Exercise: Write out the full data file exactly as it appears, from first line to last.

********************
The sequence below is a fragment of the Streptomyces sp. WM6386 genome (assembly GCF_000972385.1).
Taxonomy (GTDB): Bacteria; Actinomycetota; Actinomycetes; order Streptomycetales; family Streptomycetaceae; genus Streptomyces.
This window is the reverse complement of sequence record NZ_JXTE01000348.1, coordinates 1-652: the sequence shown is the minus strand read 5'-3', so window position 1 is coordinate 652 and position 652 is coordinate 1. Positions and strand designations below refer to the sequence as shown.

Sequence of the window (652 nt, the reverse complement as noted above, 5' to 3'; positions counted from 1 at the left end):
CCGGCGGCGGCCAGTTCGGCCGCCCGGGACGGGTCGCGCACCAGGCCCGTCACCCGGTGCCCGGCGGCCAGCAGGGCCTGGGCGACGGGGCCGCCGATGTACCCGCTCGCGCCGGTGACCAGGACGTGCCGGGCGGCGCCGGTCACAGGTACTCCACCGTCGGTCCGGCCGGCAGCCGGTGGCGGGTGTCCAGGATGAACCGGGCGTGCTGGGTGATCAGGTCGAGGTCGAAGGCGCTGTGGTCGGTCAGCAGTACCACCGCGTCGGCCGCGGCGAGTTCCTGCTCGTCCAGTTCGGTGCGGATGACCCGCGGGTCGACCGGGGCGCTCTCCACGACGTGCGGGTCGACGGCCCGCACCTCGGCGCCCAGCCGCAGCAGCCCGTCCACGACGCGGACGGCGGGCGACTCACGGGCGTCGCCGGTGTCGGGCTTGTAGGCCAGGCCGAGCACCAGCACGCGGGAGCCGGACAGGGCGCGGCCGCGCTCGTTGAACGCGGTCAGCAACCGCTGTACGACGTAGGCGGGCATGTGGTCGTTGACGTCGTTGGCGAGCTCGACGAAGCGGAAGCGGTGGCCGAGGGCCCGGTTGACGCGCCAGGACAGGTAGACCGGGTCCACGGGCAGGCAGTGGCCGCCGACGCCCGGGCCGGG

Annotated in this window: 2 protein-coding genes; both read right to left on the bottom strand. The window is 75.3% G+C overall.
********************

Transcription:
The sequence below is a fragment of the Streptomyces sp. WM6386 genome (assembly GCF_000972385.1).
Taxonomy (GTDB): Bacteria; Actinomycetota; Actinomycetes; order Streptomycetales; family Streptomycetaceae; genus Streptomyces.
This window is the reverse complement of sequence record NZ_JXTE01000348.1, coordinates 1-652: the sequence shown is the minus strand read 5'-3', so window position 1 is coordinate 652 and position 652 is coordinate 1. Positions and strand designations below refer to the sequence as shown.

Sequence of the window (652 nt, the reverse complement as noted above, 5' to 3'; positions counted from 1 at the left end):
CCGGCGGCGGCCAGTTCGGCCGCCCGGGACGGGTCGCGCACCAGGCCCGTCACCCGGTGCCCGGCGGCCAGCAGGGCCTGGGCGACGGGGCCGCCGATGTACCCGCTCGCGCCGGTGACCAGGACGTGCCGGGCGGCGCCGGTCACAGGTACTCCACCGTCGGTCCGGCCGGCAGCCGGTGGCGGGTGTCCAGGATGAACCGGGCGTGCTGGGTGATCAGGTCGAGGTCGAAGGCGCTGTGGTCGGTCAGCAGTACCACCGCGTCGGCCGCGGCGAGTTCCTGCTCGTCCAGTTCGGTGCGGATGACCCGCGGGTCGACCGGGGCGCTCTCCACGACGTGCGGGTCGACGGCCCGCACCTCGGCGCCCAGCCGCAGCAGCCCGTCCACGACGCGGACGGCGGGCGACTCACGGGCGTCGCCGGTGTCGGGCTTGTAGGCCAGGCCGAGCACCAGCACGCGGGAGCCGGACAGGGCGCGGCCGCGCTCGTTGAACGCGGTCAGCAACCGCTGTACGACGTAGGCGGGCATGTGGTCGTTGACGTCGTTGGCGAGCTCGACGAAGCGGAAGCGGTGGCCGAGGGCCCGGTTGACGCGCCAGGACAGGTAGACCGGGTCCACGGGCAGGCAGTGGCCGCCGACGCCCGGGCCGGG

Annotated in this window: 2 protein-coding genes; both read right to left on the bottom strand. The window is 75.3% G+C overall.